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The House Farm Bill includes language that would codify OSHA's Process Safety Management (PSM) rule's exemption for retail facilities, an issue that roiled the Obama administration, but the measure's fate is uncertain after House lawmakers failed to approve the underlying bill May 18.

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The Labor Department (DOL) is appealing an OSHA review commission ruling that struck down a citation against a ship repair company for failing to conduct a hazard assessment to determine whether employee respirator use is “necessary,” a move that underscores the agency's long-standing effort to expand enforcement oversight of employee chemical exposures.

Officials in the Agriculture Department’s (USDA) Food Safety and Inspection Service (FSIS) are defending its proposed swine slaughter rule from Democrats' and labor groups' charges that the measure's plan to increase line speeds and ease inspections jeopardizes workers' safety in an already high-risk industry.

Labor and food safety advocates are urging the Agriculture Department’s (USDA) Food Safety and Inspection Service (FSIS) to drop its proposed rule that seeks to ease regulations and alter inspection procedures at swine processing facilities, charging the measure would increase risk of contamination and worker injuries and is likely unlawful.

The Consumer Product Safety Commission's (CPSC) recent guidance calling for product labels to warn of acute inhalation hazards of paint strippers containing methylene chloride could give EPA an alternative to calls for a first-time ban on some uses of the substance, such as industry calls to promote risk management options.

The Trump administration has moved several Obama-era initiatives that it had previously shelved back onto OSHA's regulatory priorities list, including measures aimed at limiting harms to healthcare workers, first responders, and tree and landscape workers, as well as a chemical hazard communication standard.

Amid lobbying by families of consumers and workers killed from exposure to the paint-stripper chemical methylene chloride, EPA has reversed course, saying it now intends to soon finalize an Obama-era rule expected to ban certain uses of the substance, though environmentalists are cautioning that the final rule should preserve the proposed ban.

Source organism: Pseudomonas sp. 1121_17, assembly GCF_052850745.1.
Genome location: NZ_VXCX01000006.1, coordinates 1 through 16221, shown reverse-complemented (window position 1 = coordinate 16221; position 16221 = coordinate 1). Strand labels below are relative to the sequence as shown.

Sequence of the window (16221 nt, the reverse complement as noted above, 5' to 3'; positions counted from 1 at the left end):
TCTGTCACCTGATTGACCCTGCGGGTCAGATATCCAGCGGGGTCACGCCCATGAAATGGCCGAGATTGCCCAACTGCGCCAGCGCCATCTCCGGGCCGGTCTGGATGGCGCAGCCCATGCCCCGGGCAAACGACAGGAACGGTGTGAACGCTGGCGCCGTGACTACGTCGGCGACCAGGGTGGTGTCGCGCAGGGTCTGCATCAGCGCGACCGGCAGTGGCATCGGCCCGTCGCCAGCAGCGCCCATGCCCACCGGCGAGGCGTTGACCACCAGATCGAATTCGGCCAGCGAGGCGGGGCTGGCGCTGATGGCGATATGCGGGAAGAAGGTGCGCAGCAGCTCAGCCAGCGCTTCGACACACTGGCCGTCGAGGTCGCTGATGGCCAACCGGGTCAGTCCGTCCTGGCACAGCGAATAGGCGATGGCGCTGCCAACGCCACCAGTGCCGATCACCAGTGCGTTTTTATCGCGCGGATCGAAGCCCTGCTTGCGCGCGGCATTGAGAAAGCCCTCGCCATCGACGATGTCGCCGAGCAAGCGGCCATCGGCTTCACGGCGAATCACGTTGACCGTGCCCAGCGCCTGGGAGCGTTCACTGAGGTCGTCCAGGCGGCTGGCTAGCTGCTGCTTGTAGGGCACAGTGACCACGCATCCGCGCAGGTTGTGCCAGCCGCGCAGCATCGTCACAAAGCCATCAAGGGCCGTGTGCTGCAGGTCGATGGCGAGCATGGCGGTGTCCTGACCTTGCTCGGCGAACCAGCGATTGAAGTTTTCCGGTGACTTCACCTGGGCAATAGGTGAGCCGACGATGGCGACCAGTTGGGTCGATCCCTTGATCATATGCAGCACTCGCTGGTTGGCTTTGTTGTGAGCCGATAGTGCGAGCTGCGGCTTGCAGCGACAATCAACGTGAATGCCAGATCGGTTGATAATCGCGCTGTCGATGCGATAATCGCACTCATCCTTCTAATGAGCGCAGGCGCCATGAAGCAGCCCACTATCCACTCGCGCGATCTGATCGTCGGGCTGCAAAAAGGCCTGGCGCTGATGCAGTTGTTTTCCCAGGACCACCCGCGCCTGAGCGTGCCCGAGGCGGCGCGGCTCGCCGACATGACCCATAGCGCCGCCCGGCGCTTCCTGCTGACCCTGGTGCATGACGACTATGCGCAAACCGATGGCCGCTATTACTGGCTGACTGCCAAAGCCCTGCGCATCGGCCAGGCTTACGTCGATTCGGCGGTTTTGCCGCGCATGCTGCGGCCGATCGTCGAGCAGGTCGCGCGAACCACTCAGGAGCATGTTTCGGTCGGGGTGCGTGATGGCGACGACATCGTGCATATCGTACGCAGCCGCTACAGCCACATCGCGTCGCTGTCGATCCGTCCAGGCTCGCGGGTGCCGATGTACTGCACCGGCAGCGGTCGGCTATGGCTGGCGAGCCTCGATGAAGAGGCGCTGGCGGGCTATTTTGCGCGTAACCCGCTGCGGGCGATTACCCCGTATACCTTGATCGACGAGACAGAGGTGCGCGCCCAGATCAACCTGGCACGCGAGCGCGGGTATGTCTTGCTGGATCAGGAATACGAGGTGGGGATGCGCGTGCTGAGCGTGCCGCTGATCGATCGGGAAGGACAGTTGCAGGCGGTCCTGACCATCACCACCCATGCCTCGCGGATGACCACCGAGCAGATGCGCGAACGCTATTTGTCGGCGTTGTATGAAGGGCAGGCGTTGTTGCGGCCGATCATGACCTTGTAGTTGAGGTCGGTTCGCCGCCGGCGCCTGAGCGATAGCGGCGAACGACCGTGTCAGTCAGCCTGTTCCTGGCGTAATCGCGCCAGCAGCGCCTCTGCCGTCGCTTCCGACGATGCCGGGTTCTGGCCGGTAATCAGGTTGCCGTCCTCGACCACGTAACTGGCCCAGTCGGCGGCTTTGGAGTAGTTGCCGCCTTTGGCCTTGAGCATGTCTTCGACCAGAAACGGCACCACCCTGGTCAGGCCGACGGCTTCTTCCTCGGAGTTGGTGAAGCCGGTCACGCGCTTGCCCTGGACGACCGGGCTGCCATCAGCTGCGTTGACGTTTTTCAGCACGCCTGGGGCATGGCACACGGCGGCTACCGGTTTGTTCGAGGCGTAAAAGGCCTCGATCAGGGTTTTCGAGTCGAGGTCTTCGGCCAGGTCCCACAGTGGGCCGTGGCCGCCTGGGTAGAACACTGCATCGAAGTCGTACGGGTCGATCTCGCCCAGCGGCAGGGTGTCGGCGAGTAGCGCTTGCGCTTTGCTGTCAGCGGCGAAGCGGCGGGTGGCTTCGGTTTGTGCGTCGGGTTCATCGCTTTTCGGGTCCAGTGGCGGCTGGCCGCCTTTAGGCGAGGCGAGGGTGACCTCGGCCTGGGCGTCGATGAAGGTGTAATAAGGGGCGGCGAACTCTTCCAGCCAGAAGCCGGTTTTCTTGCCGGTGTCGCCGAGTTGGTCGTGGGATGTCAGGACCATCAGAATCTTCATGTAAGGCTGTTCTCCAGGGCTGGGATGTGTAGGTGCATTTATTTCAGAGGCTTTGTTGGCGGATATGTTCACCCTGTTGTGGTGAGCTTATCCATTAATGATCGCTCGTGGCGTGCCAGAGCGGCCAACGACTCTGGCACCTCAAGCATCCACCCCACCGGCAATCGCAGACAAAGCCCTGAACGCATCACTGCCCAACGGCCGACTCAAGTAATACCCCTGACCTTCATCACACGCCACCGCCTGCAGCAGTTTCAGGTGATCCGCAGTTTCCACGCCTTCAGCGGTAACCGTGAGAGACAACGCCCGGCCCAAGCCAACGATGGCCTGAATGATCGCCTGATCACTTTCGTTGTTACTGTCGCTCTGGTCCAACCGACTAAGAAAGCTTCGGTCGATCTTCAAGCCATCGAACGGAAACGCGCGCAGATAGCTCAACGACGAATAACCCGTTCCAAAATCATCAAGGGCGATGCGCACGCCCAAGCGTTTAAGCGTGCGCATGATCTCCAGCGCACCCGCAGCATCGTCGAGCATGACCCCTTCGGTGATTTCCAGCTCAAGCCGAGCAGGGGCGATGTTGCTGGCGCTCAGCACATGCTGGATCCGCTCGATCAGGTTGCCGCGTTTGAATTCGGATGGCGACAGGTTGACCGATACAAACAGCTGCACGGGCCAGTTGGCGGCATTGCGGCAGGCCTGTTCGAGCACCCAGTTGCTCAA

Congress has approved a first-time Congressional Review Act (CRA) resolution repealing a years-old agency guidance, a measure that appears likely to bolster efforts by deregulatory opponents, who are currently seeking a precedent-setting court ruling that would allow them to enforce the law's mandate that agencies submit such documents to Congress for approval or disapproval.

The Trump administration's upcoming defense of EPA rules implementing the recently revised toxics law will mark one of the first substantive tests for how well new regulations will withstand legal scrutiny after the agency suffered a series of early court losses as they sought to defend other regulatory delays and officials are scrambling to correct perceived flaws in several draft rules.

Despite allowing its advisory committee on whistleblower protections to become defunct, OSHA is planning a series of public meetings to seek public input on protecting whistleblowers, with the first meeting on whistleblower protections in the railroad and trucking sectors scheduled for next month.

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OSHA has issued an interim enforcement guidance to regional administrators instructing them to enforce certain provisions of the agency's beryllium standards, beginning May 11, as agreed to in a recent settlement with industry producers.

New research data from environmental advocacy groups found that under the Trump administration, most Americans believes that corporations are more responsible for protecting the public from toxic chemicals as opposed to regulators like EPA and OSHA, suggesting the groups may intensify their advocacy aimed at the chemical industry.

OSHA in a direct final rule (DFR) is limiting the reach of ancillary provisions of the Obama-era rule updating the agency's beryllium standards for general industry as part of an April 24 settlement agreement that the Trump administration reached with industry petitioners who challenged the regulation in federal court.

A public interest group is ramping up calls for Congress to repeal the Congressional Review Act (CRA), the law that eases lawmakers' ability to repeal OSHA and other agencies' rules, arguing that the Trump administration and Republican's increased use of the tool has eliminated regulatory benefits and that recent attacks on agency guidance is seeking to “greatly expand” the rule's reach.